Talk about jargon-filled! The amount of technobabble here depends on any users possessing a fairly high baseline of coding knowledge. Though I’m willing to click on the links to learn more, this process is nowhere near as quick and simple as joining an existing social site. And this is just step 3 of 6 – we haven’t even gotten to implementing the technology to have the federated (whoops, more technobabble) cross-site conversations that are the core that would allow for you to properly “own” and attribute all of your words to you in the context of your personal domain. Compare this to the existing Corporate Web options, like Facebook and Twitter and Google, where the only thing you need to know how to do is type the natural language words you want to share.

Even assuming you have the motivation to learn, this is not an easy proposition. Buzzfeed’s Charlie Warzel wrote of Twitter: “Ask a longtime user to tell you about their first experience with Twitter and they’ll probably lead with some variation of, “Somebody showed me how to use it…” The idea [is] that, unlike most social networks [today], you didn’t usually just discover and use Twitter – you are taught, or at least climb a fairly steep learning curve.” He then goes on to explain that this isn’t good enough anymore; that for Twitter to continue growing, they need to cater to the mainstream, and make it easier to understand. IndieWebify’s version of this is so far from that point of being accessible to the mainstream that even early adopters are barely on the horizon.

Noted tech evangelist Anil Dash has pointed out how this technical insularity burned the development of the Open Web in the past: “We took it as a self-evident and obvious goal that people would even want to participate in this medium, instead of doing the hard work necessary to make it a welcoming and rewarding place for the rest of the world. We favored obscure internecine battles about technical minutia over the hard, humbling work of engaging a billion people in connecting online, and setting the stage for the billions to come.” Right now, IndieWebify.Me feels like it’s a lot of technical minutia. Maybe that’s how it starts, but it needs to get beyond that for broader adoption.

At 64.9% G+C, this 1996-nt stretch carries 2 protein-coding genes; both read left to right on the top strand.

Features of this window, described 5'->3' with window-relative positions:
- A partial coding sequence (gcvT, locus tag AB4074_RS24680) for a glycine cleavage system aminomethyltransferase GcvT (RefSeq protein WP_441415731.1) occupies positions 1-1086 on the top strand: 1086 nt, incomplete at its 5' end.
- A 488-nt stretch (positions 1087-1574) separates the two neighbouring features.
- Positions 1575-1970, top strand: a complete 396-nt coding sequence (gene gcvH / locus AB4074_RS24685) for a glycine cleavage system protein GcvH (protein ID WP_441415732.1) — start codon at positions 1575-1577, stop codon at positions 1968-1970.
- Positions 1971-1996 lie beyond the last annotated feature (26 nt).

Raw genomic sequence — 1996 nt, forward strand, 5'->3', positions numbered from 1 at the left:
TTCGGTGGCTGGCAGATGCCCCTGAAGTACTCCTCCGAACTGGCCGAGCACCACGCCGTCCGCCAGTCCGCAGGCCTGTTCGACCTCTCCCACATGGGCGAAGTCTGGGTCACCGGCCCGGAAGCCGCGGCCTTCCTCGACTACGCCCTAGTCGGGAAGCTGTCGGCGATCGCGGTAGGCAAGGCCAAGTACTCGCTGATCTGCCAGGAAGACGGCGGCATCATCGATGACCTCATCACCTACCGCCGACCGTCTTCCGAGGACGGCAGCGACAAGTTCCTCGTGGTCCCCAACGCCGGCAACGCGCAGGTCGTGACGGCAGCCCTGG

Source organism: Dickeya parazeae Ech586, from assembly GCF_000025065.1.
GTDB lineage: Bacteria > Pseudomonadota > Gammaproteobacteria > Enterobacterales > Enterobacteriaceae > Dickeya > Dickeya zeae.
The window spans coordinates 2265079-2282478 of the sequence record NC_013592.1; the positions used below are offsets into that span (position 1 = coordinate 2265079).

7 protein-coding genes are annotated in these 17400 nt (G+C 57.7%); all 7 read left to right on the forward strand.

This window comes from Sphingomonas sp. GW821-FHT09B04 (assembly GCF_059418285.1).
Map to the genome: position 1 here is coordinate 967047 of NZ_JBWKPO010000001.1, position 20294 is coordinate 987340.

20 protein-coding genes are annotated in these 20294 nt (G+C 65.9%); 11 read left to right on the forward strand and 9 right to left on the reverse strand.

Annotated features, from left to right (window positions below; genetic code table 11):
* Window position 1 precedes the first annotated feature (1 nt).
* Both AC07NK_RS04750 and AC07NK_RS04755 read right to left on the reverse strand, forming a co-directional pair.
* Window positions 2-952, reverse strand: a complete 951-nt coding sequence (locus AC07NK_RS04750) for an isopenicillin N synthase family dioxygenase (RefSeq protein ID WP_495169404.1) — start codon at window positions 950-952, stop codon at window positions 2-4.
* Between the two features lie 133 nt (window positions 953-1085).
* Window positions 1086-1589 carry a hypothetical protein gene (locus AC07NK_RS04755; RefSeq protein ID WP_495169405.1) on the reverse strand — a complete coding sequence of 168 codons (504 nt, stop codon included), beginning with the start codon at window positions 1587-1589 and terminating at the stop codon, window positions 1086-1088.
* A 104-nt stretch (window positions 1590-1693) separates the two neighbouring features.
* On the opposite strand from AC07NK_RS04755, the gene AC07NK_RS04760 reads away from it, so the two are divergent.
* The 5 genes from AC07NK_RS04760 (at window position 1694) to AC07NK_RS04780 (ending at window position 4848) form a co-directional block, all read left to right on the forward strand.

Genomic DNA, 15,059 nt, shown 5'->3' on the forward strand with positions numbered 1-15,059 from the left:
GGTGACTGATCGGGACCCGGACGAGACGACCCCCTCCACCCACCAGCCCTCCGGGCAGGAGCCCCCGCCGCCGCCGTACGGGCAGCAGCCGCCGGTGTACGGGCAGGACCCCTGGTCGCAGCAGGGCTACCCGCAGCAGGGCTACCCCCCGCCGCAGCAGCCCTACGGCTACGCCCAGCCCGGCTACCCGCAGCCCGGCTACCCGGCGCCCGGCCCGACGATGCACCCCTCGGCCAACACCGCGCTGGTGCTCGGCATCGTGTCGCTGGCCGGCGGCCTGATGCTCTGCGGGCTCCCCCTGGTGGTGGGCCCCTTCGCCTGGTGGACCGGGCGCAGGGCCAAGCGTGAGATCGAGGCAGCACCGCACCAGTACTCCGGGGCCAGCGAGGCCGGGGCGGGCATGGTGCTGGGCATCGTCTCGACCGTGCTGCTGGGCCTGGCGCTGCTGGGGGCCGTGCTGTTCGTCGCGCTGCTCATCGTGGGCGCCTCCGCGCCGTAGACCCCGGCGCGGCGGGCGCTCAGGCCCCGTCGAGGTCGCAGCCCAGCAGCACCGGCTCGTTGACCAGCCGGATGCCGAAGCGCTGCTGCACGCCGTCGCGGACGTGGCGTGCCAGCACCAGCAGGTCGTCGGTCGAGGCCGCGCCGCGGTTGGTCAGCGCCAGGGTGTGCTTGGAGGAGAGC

So, if you’re one of the few who actually knows how to implement these new Open Web tools and want to see the Open Web succeed, what can you do to spread this? As I mentioned above, “somebody showed me how to use it” doesn’t scale, so new tools require accessible design and/or tutorials. The challenge is that IndieWebify.Me currently has a simplified set of instructions, but these still need to be translated further to the technical capabilities of the early adopters, not all of whom are programmers. In comparison, most new social apps and websites come with engaging tutorials that do not require learning a complex set of standards or platform protocols, or being tied to a dictionary of these terms. This is the opportunity for evangelists who are serious about the development of the Indie Web as a competitive and viable alternative: create tools that will let users add these capabilities to existing publishing platforms as easily as I installed Facebook and Twitter on my phone. Heck, WordPress itself is already Open Source. I’d love to be able to install a WordPress plugin that would IndieWebify this blog; there are some plugins out there for older microformats standards, but none fully supporting the microformats2 standard as far as I can tell. I don’t want to have to write my own CMS just to connect this blog to the Indie Web communications mechanisms.